The County Poor Farm Commissioners, E. H. McIntosh, Wm. Welsh and Charles Sternitzky, at a meeting on Monday of last week decided to purchase from L. R. Stafford, the farm called the Southard place, a short distance east of Mr. Hoseley’s Town of Weston farm, which will be a farm for the poor.  The sum to be paid for it is $2,500, which is said to be a fair price, considering the amount of improvements upon the farm, though we think a less expensive one would answer every purpose as well.  It is good property, however, and the county will lose nothing by it.


Most of the hop-pickers, who went to the southern part of the state to work, have returned.  They did much better than was at first reported, each one making between $10 and $20.


A Scotch man named James Thomas, better knows as “old Uncle Jimmy,” who has been living at Mr. James McClay’s, in the Town of Levis, went to a house raising near Mr. Philips last Friday.  In the evening he started back home.  He has not been seen or heard from since.  Parties have fired guns, shoulted and searched in all directions for three days, yet the old man is still missing.  Yesterday, Mr. Harrison Satterlee came to the village for help.  A number of persons were to meet at George McAdams’ this morning when a more thorough search will be commenced.  It is feared that the old man is dead.


September 1948


Important changes have been made recently in the ownership of cheese factories in Clark County.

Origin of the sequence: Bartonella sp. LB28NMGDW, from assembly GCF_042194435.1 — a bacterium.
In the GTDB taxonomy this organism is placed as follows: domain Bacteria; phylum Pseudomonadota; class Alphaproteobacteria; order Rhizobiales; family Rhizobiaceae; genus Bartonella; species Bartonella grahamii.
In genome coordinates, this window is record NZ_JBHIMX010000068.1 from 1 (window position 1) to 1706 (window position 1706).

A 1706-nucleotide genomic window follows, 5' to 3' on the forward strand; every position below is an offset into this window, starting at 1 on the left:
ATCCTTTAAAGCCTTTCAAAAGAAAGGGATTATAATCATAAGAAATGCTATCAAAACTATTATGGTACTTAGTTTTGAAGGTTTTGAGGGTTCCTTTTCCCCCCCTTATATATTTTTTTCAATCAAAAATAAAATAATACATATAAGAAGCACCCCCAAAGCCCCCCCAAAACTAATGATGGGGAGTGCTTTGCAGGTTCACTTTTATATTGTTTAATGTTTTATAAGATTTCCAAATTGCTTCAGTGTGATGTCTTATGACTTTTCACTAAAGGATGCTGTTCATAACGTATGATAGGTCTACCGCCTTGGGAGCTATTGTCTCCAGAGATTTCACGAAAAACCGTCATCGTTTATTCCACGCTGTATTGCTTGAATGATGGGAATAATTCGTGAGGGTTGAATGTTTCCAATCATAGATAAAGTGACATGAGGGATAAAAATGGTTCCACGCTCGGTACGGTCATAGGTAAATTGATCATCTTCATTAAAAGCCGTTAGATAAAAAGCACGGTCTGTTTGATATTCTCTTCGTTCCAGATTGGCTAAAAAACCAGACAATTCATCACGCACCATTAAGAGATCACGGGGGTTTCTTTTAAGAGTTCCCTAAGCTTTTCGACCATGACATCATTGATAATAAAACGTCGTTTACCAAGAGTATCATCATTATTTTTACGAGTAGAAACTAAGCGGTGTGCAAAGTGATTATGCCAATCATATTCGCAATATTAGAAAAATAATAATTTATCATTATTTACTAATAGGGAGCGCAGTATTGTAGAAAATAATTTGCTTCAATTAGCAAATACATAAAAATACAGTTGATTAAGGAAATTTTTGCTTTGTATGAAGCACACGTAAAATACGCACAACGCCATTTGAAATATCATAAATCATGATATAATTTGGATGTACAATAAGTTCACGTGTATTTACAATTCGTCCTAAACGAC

Food Cooperative, Inc., which was an organization of food stores, has retired from this field, with the purpose; it is understood, to buying its cheese in the open market.  The result is that the old Ludwig Johnson factory on Hwy 10 is back in the hands of Mr. Johnson, who will run it.


The other factory of Food Cooperative, the old Gempeler factory east of Eaton Center, has been sold to Vernon Mech, who is running it.


Standard Brands has also retired from cheese production in this territory.  The Pine Grove factory, town of Beaver, which was developed by George Foelsch, has been sold by Standard Brands to Pauly & Pauly of Green Bay a concern, which is understood to be a subsidiary of Swift of Swift & Co.  This concern has also bought the Riplinger factory, long owned by Emil Marten.


The management of the Pine Grove factory will remain for the present with George Foelsch, whose contract runs through this present year.  Mr. Foelsch resides in a pleasant home adjacent to the factory and also owns neighboring farms.


Another factory transfer is that of the Silver Rick, which has passed from a partnership into the hands of Wilfred Nelson.


The Pine Grove factory, included in these transfers, is one of the largest of the county in production, its output exceeding a million pounds per year.


Loss estimated up to $20,000 was suffered when fire of undetermined origin swept the August Ehlers cheese factory Friday afternoon.


The factory is located about five miles southeast of Thorp, in the Town of Reseburg.  Until recently it had been operated by the Yaeger Brothers and was taken over by Ed Franz on August 13.


Mr. Franz and an apprentice cheesemaker were working in the plant, unaware of any fire, when the blaze was discovered by Mrs. William Przybylski, who lives across the road from the factory property.


She ran to the factory to notify the men.  With help, they saved the factory’s two agitators, a stainless steel vat, a Kusel cheese press and a variety of groceries.